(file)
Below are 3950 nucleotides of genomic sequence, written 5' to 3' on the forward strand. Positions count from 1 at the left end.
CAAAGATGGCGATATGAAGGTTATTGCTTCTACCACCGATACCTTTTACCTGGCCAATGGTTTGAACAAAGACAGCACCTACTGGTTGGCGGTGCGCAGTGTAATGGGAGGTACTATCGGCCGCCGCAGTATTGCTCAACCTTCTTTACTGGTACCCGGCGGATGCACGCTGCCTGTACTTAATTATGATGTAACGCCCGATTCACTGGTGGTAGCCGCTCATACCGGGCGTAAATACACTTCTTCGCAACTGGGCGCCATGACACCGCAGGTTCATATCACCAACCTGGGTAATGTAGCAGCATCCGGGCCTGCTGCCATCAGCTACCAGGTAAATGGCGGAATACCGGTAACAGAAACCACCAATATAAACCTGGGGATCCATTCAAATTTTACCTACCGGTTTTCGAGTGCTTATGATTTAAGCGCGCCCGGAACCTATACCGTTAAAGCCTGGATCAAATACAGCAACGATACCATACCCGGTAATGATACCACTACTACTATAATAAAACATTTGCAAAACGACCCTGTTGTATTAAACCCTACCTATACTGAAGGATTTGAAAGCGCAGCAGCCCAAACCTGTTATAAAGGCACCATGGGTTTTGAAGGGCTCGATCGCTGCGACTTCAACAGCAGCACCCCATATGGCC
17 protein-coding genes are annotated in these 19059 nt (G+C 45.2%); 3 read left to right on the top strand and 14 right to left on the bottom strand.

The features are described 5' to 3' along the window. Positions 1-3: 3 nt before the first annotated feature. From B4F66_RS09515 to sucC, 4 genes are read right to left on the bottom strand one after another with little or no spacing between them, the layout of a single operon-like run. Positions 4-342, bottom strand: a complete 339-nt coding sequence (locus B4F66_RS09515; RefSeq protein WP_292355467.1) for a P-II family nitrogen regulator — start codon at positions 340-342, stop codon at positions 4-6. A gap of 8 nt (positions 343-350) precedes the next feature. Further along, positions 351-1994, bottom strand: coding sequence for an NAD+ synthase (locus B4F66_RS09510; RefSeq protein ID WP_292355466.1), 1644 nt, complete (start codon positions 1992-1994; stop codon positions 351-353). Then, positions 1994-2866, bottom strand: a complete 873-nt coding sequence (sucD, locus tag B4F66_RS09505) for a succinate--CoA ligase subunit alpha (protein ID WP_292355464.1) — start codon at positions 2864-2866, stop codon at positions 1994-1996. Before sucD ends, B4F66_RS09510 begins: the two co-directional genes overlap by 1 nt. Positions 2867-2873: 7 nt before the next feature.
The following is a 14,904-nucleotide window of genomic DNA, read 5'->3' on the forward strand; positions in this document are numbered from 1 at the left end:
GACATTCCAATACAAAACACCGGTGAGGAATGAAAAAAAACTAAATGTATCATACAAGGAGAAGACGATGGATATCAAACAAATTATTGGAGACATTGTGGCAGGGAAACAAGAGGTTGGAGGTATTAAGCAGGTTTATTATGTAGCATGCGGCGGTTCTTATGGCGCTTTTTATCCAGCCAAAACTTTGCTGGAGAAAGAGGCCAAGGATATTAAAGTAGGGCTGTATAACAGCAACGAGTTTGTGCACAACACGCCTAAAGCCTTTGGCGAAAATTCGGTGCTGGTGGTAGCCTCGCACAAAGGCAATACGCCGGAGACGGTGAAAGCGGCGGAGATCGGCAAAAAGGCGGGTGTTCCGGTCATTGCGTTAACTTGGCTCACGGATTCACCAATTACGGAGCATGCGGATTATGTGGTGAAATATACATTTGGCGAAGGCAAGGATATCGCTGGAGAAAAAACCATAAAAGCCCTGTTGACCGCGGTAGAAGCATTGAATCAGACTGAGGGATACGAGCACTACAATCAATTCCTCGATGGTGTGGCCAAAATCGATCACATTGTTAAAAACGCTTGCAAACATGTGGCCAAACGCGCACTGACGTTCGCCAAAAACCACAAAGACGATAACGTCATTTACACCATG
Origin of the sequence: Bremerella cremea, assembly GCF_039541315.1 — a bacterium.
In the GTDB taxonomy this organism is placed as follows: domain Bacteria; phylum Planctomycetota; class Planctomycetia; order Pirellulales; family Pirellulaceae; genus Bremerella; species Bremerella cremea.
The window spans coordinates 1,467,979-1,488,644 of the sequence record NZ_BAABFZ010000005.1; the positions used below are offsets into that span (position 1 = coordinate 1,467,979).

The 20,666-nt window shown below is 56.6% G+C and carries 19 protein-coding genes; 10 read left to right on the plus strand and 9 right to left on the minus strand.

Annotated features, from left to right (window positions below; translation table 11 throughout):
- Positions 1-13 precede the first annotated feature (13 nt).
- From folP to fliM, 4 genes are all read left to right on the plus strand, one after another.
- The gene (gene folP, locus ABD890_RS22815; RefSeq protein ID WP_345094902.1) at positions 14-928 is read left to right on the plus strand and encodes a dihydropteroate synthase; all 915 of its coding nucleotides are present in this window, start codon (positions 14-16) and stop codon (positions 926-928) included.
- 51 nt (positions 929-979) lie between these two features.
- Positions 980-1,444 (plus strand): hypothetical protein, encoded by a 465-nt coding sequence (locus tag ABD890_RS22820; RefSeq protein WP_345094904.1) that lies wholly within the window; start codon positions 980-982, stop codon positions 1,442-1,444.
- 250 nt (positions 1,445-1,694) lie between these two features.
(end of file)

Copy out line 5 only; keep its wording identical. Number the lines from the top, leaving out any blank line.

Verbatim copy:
The following is a 14,904-nucleotide window of genomic DNA, read 5'->3' on the forward strand; positions in this document are numbered from 1 at the left end: